Marvel at the fading baroque grandeur of this former opera house and then visit one of Mumbai’s most popular beaches.
Mumbai’s Royal Opera House is a fine example of baroque architecture and one of the last surviving opera houses in India. It dates back to the early 1900s and was inaugurated by King George V. The Royal Opera House hosted live performances until 1935, after which it became a theater and cinema until it closed in the early 1990s. It provided the springboard for the famed theater actor Prithviraj Kapoor and the singer Lata Mangeshkar. Walk past the dramatic exterior to appreciate its faded grandeur.
Stand at the building’s entrance and gaze up at the ornate façade. Check out the elegant balconies, elongated columns, Italianate balustrades and shuttered windows. Look up at the intricately carved sculptures adorning the pediment. They portray musicians and cherubs playing instruments such as the cello, harp, flute and violin. Crowning the pediment are waving figures, cherubs and a coat of arms.
Located in the Girgaon district, the Royal Opera House is about a 15-minute drive from Colaba and Kala Ghoda, two popular tourist areas of Mumbai. The closest train station is Charni Road Railway Station and public buses also stop nearby. Alternatively, get here by taking one of Mumbai’s many tuk-tuks and taxis. Walk here via the picturesque Marine Drive Jogging Track, a coastal boulevard that stretches between Nariman Point and Malabar Hill.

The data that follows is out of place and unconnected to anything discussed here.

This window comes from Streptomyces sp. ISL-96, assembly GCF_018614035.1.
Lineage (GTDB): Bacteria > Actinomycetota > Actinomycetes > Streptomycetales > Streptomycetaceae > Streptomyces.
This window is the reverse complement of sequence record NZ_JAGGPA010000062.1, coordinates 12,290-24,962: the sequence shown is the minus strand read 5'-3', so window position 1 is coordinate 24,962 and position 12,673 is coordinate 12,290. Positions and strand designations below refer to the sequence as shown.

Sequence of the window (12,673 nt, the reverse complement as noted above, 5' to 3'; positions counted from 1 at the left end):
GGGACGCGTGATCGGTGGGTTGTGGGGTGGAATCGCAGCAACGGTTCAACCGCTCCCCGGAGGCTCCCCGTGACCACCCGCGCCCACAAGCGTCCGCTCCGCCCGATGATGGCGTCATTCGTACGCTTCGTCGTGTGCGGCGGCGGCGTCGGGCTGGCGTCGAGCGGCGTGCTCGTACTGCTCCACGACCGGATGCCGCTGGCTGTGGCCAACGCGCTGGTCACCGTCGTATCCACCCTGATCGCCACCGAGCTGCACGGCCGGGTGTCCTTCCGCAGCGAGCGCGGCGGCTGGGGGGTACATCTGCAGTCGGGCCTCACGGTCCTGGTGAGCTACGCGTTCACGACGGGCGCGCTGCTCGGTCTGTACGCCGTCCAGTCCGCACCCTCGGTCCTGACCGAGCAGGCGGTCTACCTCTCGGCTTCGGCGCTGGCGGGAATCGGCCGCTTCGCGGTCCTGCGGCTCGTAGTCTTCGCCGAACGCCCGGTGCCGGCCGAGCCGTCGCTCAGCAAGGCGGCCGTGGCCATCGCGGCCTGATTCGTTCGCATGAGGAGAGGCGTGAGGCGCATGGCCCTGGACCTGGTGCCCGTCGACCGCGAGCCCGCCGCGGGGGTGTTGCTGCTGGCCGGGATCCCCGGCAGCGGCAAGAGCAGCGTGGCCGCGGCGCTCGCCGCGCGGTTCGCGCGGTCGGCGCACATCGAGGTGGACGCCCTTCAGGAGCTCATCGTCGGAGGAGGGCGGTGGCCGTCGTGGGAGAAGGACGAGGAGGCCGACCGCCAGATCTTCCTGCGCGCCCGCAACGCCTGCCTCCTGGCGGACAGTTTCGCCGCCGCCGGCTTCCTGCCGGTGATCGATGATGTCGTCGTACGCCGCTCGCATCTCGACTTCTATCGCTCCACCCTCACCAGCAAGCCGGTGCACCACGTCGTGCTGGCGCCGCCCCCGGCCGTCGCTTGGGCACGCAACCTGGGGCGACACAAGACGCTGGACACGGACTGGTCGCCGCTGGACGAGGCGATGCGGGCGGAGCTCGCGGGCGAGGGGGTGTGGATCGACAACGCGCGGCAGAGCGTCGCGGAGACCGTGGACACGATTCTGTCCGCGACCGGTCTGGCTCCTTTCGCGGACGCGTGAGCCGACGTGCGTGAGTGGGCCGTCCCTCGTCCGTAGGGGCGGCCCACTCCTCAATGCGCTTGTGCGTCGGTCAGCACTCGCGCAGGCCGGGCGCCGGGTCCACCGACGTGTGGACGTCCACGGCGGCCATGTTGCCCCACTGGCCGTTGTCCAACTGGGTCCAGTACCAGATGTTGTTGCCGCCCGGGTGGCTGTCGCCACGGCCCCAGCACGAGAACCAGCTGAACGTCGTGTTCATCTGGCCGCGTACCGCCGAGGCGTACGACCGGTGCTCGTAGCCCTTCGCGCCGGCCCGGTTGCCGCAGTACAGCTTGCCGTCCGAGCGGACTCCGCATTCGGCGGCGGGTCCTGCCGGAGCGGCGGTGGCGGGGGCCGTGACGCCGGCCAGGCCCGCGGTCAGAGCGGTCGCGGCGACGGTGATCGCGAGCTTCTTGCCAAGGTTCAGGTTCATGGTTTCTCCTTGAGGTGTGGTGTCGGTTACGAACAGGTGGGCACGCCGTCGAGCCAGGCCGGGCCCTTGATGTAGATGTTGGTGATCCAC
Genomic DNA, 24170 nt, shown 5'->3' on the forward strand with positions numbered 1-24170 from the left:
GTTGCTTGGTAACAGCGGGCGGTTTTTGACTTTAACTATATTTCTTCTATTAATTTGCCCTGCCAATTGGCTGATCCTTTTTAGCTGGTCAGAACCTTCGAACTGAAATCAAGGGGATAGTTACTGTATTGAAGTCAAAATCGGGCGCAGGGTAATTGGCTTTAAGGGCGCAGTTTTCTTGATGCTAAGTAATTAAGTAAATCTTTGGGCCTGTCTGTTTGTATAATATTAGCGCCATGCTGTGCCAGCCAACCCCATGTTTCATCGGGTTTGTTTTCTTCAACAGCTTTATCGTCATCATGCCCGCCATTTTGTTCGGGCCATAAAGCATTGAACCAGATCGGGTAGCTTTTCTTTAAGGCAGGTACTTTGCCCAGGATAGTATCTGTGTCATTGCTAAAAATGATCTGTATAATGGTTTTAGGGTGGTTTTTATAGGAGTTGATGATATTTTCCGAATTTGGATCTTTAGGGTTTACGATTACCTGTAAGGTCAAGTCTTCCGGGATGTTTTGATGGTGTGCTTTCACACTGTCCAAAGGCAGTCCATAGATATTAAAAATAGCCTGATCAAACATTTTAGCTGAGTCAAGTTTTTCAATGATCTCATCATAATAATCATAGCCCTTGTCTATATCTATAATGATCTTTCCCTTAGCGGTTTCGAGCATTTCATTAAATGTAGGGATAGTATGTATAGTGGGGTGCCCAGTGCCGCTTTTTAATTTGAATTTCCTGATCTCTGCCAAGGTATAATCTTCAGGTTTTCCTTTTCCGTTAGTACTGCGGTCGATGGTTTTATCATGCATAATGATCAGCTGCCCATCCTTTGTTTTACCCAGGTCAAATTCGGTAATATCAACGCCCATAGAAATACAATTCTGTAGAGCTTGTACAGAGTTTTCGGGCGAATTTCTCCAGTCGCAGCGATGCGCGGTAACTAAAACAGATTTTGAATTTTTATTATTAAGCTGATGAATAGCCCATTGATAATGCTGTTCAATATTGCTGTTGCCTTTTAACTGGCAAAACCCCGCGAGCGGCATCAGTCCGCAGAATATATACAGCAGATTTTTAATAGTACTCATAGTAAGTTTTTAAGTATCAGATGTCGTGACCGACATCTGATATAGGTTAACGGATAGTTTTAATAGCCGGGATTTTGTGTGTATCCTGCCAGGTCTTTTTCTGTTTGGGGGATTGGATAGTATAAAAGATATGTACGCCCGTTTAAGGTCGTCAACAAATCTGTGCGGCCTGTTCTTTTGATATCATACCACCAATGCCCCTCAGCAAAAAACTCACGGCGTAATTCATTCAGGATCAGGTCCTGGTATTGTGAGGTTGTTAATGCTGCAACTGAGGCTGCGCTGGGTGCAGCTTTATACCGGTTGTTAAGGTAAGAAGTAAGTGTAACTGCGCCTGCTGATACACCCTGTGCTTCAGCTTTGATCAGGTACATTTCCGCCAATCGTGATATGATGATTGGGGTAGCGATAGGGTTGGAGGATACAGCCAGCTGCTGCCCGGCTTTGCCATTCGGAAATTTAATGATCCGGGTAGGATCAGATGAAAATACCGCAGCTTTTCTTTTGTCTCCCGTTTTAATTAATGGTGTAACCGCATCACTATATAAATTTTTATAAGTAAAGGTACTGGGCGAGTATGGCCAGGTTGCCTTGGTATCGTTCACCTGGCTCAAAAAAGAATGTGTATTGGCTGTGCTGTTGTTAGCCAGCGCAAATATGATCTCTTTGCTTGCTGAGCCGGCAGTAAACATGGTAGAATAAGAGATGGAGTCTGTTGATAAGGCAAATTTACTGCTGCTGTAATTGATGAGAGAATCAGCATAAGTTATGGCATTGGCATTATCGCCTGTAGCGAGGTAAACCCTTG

Combine your trip to the opera house with visits to nearby attractions. Sit on the golden sand of Chowpatty Beach, where families enjoy picnics, children play on fairground rides and snake charmers entertain passersby. Be sure to try traditional Indian street food such as bhel puri, which is a snack of puffed rice, vegetables and a spicy tamarind sauce.
About a 20-minute walk from the beach is the Hanging Gardens, a scenic hilltop park decorated with sculpted hedges and topiary. For more sightseeing, wander through the streets of the Malabar Hill district to Banganga Tank. This ancient sacred pool is part of the 12th-century Walkeshwar Temple complex.